A good time to reflect on Saint Francis of Assisi

Saint Francis of Assisi is credited with staging the first nativity scene. The live nativity at Holy Trinity Parish, Margate, on Dec. 8 featured live animals and also an appearance by Santa Claus.
Photo by Alan M. Dumoff

Advent is a time for preparation for the Solemnity of Christmas, the birth of the God-Man Jesus Christ. It is a time for reflection as, with joyful hope, we await his return in glory.

Sadly, we spend most of this time prior to Christmas being busy about many other things. There are decorations to be put up and lights to be untangled. There are cards to be sent and cookies to be baked. There is the shopping for that special, perfect gift, mixed with anticipation of receiving that longed-for gift. Not to mention the parties and the singing of Christmas songs and the like. We seem to celebrate Christmas before Dec. 25! After Christmas Day, when Christians begin to keep the Christmas Season, it is all packed up, put in storage, as anticipation for next year begins.

Perhaps, though, at homes and offices that have been decorated, a glimpse of the Manger with Joseph, Mary and the Christ Child will be seen. When such a Nativity Scene is viewed, think of Saint Francis of Assisi. Saint Francis loved Christmas. He loved Nativity plays and live Nativity scenes, with all the animals and noises and smells. For as Isaiah states, “the ox knows his owner, as the ass his master’s crib” (Is 1:3). For Saint Francis, the animals were glorifying God, their creator. Saint Francis loved all this because he believed that Jesus is God-Incarnate. That truly “God so loved the world, as to give his only begotten Son” (Jn. 3:16). Saint Francis loved Jesus. For Saint Francis Jesus was a reality in his life. How important for each of us to say the same.

As we begin our final preparations for Christmas, call to mind the Poverello of Assisi. When doing so, recall more than his love for Nativity scenes. Recall instead the story of Saint Francis and the leper.

As Saint Francis was making his way along a road, he heard the bells jingling that told him a leper was coming; then he smelt the leper before he saw the leper. The leper asked for money and Saint Francis tossed some at him as he continued along his way. Feeling not right about the encounter, Saint Francis returned to the leper, gave him all his money, then hugged and kissed him.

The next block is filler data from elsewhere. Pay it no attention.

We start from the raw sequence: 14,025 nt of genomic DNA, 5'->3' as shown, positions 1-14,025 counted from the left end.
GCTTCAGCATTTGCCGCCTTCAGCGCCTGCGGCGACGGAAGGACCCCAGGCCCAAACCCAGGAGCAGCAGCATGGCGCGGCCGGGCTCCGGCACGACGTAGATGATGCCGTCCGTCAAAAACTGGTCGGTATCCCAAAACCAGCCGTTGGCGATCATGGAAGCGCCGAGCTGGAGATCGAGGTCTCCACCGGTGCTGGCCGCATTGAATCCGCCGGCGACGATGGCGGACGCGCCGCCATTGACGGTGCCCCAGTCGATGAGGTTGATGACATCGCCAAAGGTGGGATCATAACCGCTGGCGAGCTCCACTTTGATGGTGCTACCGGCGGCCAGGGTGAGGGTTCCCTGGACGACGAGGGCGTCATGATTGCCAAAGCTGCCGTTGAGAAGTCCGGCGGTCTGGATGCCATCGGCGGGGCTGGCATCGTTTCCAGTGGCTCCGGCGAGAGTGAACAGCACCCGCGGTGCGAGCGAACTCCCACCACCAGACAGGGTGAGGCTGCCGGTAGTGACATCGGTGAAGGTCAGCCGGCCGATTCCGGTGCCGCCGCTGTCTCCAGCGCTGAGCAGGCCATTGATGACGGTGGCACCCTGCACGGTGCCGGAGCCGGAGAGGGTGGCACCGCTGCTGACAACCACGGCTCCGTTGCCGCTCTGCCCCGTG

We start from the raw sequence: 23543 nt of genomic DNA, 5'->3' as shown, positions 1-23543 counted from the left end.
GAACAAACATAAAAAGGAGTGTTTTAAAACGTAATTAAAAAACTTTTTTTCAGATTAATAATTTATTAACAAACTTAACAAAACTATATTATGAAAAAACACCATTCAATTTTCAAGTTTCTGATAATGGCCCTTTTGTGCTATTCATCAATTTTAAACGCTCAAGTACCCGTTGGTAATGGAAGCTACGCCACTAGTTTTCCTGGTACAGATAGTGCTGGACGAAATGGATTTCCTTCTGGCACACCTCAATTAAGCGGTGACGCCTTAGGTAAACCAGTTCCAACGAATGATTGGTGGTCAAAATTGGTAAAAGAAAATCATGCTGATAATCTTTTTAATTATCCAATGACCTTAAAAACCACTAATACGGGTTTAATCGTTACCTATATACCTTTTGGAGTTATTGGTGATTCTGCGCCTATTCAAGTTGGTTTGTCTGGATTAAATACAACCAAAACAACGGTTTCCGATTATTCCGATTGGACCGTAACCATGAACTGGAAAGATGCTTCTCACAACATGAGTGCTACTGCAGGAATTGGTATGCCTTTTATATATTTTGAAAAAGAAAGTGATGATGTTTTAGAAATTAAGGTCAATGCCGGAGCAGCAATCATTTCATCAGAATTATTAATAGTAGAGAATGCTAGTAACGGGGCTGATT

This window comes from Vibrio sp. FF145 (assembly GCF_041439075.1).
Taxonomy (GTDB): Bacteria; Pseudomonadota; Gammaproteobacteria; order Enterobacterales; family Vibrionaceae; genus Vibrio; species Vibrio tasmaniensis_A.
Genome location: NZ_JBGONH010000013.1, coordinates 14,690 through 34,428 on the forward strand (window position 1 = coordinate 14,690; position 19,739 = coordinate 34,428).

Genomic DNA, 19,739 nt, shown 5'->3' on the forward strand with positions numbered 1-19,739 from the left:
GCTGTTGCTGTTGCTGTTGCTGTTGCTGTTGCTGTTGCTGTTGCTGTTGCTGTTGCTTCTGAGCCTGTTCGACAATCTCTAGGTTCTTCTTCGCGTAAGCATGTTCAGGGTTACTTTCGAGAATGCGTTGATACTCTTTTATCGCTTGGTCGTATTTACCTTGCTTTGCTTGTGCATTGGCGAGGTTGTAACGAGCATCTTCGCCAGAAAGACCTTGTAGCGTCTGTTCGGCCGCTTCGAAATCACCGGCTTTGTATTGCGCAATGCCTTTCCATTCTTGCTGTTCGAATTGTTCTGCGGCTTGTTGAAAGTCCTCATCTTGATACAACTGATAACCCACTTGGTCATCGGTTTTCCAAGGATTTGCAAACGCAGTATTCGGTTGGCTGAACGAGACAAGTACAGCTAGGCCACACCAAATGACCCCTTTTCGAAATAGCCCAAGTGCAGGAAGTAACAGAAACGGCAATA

It is a good story to reflect upon at this moment, when tensions are high between so many people. There are many in our nation who are forcing a division based on identity, pitting people against each other on the basis of, for example, ethnicity, color, gender, sexuality, political party, or social ideology. Too often the rhetoric around such topics is full of hate, which demonizes the other side with exaggerated generalizations. Each side begins to see the other side as a dirty leper to be avoided, shunned and only minimally helped from a distance.

Saint Francis saw something more as he reflected upon the leper. He saw a human being created in the image and likeness of the God. Saint Francis understood that God loved the leper, and, therefore, so should he.

As these weeks of preparation for Christmas full of shopping, decorating, baking and singing come to an end, recall Saint Francis’ love for Christmas. Reflect upon the story of our Lord’s birth. Hear the song of the angels and join in with them, singing: “Glory to God in the highest and on earth peace to men of good will” (Lk. 2:14).

Following Saint Francis, glorify God by being people of good will. To be a person of good will is to will and to love the good that God wills and loves. This includes doing good for and loving all people, who have the same human nature the Son united to his Divine Person. This begins by bestowing upon people generosity, treating them with kindness and patience. In this manner, we share with them the love of the Christ Child, who is the Prince of Peace (cf Is 9:6). By doing so, the true gift of Christmas will be spread to the hearts of all, so that all might become men of good will, joining with the church and the choir of angels in singing the glory of God.

Father Jason Rocks is currently in Rome at the Pontifical North American College for Advanced Studies.